Rishi Sunak may abandon plans to block trans children changing their gender identity at school

Rishi Sunak pictured leaving No 10 Downing Street.

Prime Minister Rishi Sunak is set to drop plans that would have legally restricted transgender school children from changing their gender identity.

The government faced major backlash when plans were first announced to make UK schools out trans children to their parents, as part of a “blanket ban” on social transitioning in school. 

This would have involved restricting school children from identifying with an alternative name and pronouns or wearing the uniform of the opposite sex unless they had parental permission.

But, after an examination into the draft guidance by attorney-general for England and Wales, Victoria Prentis, it was determined that an outright ban on social transitioning in schools would be unlawful under the Equalities Act, The Times reports.

One source told the publication that there were fears this ban on social transitioning could put the government on “the wrong side of history”, much like a modern equivalent to Section 28, Margaret Thatcher’s 1988 ban on the promotion of homosexuality that was repealed in 2003.

The finer details of the guidance are still being ironed out within the government, The Times reports, with much debate surrounding teacher and student rights still underway.

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Britain's Prime Minister Rishi Sunak.
Rishi Sunak’s government has been warned that his government’s plans for school guidance could jeopardise the safety and wellbeing of trans youth. (Getty)

Some ministers have reportedly raised concerns that easing up guidance on school children’s social transitioning could give way for schools to discipline teachers who do not respect a child’s gender identity.

Others argue that it would be “unreasonable” to stop children from socially transitioning – as long as they have parental consent.

However, Prentis ruled that, under the Equalities Act, it would be unlawful to issue a blanket ban on social transitioning in schools.

She stated in her findings that gender reassignment is a “protected characteristic” regardless of a person’s age.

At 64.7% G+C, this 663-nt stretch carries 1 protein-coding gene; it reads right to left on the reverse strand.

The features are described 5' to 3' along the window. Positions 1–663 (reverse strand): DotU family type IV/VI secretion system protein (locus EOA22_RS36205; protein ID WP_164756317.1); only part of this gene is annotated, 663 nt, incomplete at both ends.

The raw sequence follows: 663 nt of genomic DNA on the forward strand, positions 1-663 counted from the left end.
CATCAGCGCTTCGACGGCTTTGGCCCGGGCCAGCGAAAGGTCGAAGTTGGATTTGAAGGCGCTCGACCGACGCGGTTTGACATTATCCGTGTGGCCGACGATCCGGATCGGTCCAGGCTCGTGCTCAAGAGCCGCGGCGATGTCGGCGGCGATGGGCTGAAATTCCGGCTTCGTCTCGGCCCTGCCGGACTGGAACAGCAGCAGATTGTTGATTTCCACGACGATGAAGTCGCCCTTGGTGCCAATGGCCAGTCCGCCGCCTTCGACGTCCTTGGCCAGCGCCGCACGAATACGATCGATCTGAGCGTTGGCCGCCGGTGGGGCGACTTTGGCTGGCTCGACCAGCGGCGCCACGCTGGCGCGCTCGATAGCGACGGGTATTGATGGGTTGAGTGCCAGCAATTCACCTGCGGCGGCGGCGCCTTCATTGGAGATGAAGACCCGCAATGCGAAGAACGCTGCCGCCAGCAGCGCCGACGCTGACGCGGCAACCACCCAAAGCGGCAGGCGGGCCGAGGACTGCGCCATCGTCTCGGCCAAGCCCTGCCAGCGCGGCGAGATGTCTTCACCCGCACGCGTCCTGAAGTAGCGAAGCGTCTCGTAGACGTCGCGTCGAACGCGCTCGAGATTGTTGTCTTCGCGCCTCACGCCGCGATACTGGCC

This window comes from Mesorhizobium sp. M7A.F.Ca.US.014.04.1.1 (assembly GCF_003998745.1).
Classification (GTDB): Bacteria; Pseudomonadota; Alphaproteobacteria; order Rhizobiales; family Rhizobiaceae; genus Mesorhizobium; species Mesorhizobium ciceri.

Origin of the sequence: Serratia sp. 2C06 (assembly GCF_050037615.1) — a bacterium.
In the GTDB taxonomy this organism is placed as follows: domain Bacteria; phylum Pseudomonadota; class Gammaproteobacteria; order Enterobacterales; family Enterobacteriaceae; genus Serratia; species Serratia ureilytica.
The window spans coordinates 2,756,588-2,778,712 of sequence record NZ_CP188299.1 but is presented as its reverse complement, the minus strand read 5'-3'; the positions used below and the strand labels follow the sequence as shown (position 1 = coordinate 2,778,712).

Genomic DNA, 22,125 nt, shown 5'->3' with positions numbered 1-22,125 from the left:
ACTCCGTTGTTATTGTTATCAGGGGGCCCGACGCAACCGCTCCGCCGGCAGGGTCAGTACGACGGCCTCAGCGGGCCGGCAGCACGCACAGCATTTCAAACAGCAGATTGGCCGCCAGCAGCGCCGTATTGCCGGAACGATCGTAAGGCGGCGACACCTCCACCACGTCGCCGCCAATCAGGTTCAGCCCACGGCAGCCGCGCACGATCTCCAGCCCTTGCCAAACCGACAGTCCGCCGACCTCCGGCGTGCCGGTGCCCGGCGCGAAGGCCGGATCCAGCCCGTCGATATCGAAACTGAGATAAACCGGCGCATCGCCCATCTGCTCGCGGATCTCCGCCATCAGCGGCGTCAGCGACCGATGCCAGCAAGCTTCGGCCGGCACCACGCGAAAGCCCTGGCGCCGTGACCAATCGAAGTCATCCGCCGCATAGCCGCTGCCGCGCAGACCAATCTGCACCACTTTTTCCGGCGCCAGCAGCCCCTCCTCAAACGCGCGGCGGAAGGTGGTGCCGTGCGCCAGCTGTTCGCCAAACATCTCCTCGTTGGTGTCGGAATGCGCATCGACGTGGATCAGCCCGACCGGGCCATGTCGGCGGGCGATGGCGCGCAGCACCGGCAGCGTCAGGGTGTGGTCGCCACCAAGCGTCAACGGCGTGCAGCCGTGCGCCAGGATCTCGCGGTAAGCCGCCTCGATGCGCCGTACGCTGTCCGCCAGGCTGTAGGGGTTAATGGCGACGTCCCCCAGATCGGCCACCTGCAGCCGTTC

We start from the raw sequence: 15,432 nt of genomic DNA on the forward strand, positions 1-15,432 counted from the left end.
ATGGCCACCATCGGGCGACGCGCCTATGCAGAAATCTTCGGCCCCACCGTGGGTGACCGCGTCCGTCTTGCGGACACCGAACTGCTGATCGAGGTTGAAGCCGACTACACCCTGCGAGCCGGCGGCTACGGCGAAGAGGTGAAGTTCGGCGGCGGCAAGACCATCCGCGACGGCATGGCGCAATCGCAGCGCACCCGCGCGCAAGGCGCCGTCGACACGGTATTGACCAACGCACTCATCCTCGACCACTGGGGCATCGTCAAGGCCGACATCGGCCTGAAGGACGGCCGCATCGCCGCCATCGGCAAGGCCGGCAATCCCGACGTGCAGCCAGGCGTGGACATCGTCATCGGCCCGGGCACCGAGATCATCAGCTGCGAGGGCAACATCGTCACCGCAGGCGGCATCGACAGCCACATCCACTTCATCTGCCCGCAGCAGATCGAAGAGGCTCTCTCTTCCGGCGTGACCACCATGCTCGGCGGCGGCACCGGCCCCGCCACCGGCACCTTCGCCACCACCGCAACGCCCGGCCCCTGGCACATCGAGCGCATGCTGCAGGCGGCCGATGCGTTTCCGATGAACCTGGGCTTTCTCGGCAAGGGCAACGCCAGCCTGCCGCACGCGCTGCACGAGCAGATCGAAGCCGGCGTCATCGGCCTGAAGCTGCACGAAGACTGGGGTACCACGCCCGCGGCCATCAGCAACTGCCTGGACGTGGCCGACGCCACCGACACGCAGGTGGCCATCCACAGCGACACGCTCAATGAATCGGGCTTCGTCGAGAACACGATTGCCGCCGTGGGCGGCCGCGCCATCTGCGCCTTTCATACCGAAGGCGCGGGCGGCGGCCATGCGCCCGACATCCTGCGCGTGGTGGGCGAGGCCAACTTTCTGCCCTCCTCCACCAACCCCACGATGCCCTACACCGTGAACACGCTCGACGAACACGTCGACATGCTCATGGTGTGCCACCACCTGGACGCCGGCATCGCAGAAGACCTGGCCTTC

In response to Prentis’s ruling, a government source told the paper: “We’re looking at all options to ensure we have clear and strong guidance that protects children and empowers parents and teachers. No decisions have been taken.”

When reports first surfaced of plans to prevent social transitioning in schools, a number of activist groups, organisations, and opposition MPs publicly opposed it, warning that this move could be detrimental to a child’s wellbeing.

“When children don’t have their social transition validated, they don’t have it affirmed, we see that there’s much higher levels of mental health problems,” said Tammy Humas, policy and campaigns manager for Mermaids.

“We see that they experience more absenteeism and more pressure in their lives because of that.”

She continued: “This is a question of listening to children and listening to the needs of young people, and I think at the moment it’s been blown out of all proportion by a government which seems to have a very clear ideological approach which is to discriminate and diminish the lives of trans people.”

The original government guidance would have restricted trans school children from social transitioning. (Vuk Valcic/SOPA Images/LightRocket via Getty Images)

Nadia Whittome, Labour MP for Nottingham East also called for the government guidance to be scrapped completely.

“For many young trans people, their ability to socially transition is essential to their mental health and wellbeing,” she said.

“Any attempt by government to prevent them from cutting their hair or using a different name and pronouns is authoritarian and discriminatory in the extreme.

“The government should abandon this guidance now, along with its wider attacks on the trans community, and focus on improving trans people’s wellbeing and inclusion in society.”